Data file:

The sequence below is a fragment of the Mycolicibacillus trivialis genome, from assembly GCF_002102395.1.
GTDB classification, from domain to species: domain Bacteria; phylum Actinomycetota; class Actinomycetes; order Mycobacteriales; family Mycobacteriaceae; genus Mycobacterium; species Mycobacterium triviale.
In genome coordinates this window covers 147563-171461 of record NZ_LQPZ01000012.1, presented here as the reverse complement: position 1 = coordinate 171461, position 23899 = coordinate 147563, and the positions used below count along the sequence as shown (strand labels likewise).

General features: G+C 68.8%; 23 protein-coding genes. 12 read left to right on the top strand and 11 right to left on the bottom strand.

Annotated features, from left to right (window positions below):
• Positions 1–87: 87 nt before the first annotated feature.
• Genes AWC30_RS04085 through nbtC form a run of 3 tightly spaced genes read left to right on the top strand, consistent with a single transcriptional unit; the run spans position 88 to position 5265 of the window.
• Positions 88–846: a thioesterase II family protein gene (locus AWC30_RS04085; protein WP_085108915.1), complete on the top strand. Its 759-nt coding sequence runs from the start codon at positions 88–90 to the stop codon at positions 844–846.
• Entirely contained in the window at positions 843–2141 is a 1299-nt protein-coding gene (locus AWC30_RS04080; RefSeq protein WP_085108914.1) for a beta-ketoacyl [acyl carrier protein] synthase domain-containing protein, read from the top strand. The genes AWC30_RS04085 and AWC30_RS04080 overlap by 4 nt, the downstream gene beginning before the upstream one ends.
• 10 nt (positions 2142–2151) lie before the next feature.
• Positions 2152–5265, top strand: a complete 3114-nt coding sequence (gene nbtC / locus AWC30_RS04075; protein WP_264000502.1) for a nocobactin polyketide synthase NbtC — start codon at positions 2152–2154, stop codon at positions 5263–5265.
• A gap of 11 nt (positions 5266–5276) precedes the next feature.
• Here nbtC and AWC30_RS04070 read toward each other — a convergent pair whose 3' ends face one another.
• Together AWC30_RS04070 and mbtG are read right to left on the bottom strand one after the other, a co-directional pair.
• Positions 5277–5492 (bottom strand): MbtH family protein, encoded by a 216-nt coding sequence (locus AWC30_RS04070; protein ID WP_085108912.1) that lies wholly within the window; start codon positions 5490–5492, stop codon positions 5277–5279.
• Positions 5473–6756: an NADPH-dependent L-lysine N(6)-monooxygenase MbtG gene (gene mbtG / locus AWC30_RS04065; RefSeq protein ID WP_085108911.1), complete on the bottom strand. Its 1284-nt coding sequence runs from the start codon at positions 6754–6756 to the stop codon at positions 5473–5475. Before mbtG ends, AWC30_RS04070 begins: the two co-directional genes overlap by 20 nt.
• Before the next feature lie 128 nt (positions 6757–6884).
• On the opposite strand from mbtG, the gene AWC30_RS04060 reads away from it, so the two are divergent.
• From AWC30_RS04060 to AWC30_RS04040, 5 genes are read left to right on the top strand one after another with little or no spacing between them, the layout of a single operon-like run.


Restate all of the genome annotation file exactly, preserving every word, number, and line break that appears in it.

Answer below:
The sequence below is a fragment of the Mycolicibacillus trivialis genome, from assembly GCF_002102395.1.
GTDB classification, from domain to species: domain Bacteria; phylum Actinomycetota; class Actinomycetes; order Mycobacteriales; family Mycobacteriaceae; genus Mycobacterium; species Mycobacterium triviale.
In genome coordinates this window covers 147563-171461 of record NZ_LQPZ01000012.1, presented here as the reverse complement: position 1 = coordinate 171461, position 23899 = coordinate 147563, and the positions used below count along the sequence as shown (strand labels likewise).

General features: G+C 68.8%; 23 protein-coding genes. 12 read left to right on the top strand and 11 right to left on the bottom strand.

Annotated features, from left to right (window positions below):
• Positions 1–87: 87 nt before the first annotated feature.
• Genes AWC30_RS04085 through nbtC form a run of 3 tightly spaced genes read left to right on the top strand, consistent with a single transcriptional unit; the run spans position 88 to position 5265 of the window.
• Positions 88–846: a thioesterase II family protein gene (locus AWC30_RS04085; protein WP_085108915.1), complete on the top strand. Its 759-nt coding sequence runs from the start codon at positions 88–90 to the stop codon at positions 844–846.
• Entirely contained in the window at positions 843–2141 is a 1299-nt protein-coding gene (locus AWC30_RS04080; RefSeq protein WP_085108914.1) for a beta-ketoacyl [acyl carrier protein] synthase domain-containing protein, read from the top strand. The genes AWC30_RS04085 and AWC30_RS04080 overlap by 4 nt, the downstream gene beginning before the upstream one ends.
• 10 nt (positions 2142–2151) lie before the next feature.
• Positions 2152–5265, top strand: a complete 3114-nt coding sequence (gene nbtC / locus AWC30_RS04075; protein WP_264000502.1) for a nocobactin polyketide synthase NbtC — start codon at positions 2152–2154, stop codon at positions 5263–5265.
• A gap of 11 nt (positions 5266–5276) precedes the next feature.
• Here nbtC and AWC30_RS04070 read toward each other — a convergent pair whose 3' ends face one another.
• Together AWC30_RS04070 and mbtG are read right to left on the bottom strand one after the other, a co-directional pair.
• Positions 5277–5492 (bottom strand): MbtH family protein, encoded by a 216-nt coding sequence (locus AWC30_RS04070; protein ID WP_085108912.1) that lies wholly within the window; start codon positions 5490–5492, stop codon positions 5277–5279.
• Positions 5473–6756: an NADPH-dependent L-lysine N(6)-monooxygenase MbtG gene (gene mbtG / locus AWC30_RS04065; RefSeq protein ID WP_085108911.1), complete on the bottom strand. Its 1284-nt coding sequence runs from the start codon at positions 6754–6756 to the stop codon at positions 5473–5475. Before mbtG ends, AWC30_RS04070 begins: the two co-directional genes overlap by 20 nt.
• Before the next feature lie 128 nt (positions 6757–6884).
• On the opposite strand from mbtG, the gene AWC30_RS04060 reads away from it, so the two are divergent.
• From AWC30_RS04060 to AWC30_RS04040, 5 genes are read left to right on the top strand one after another with little or no spacing between them, the layout of a single operon-like run.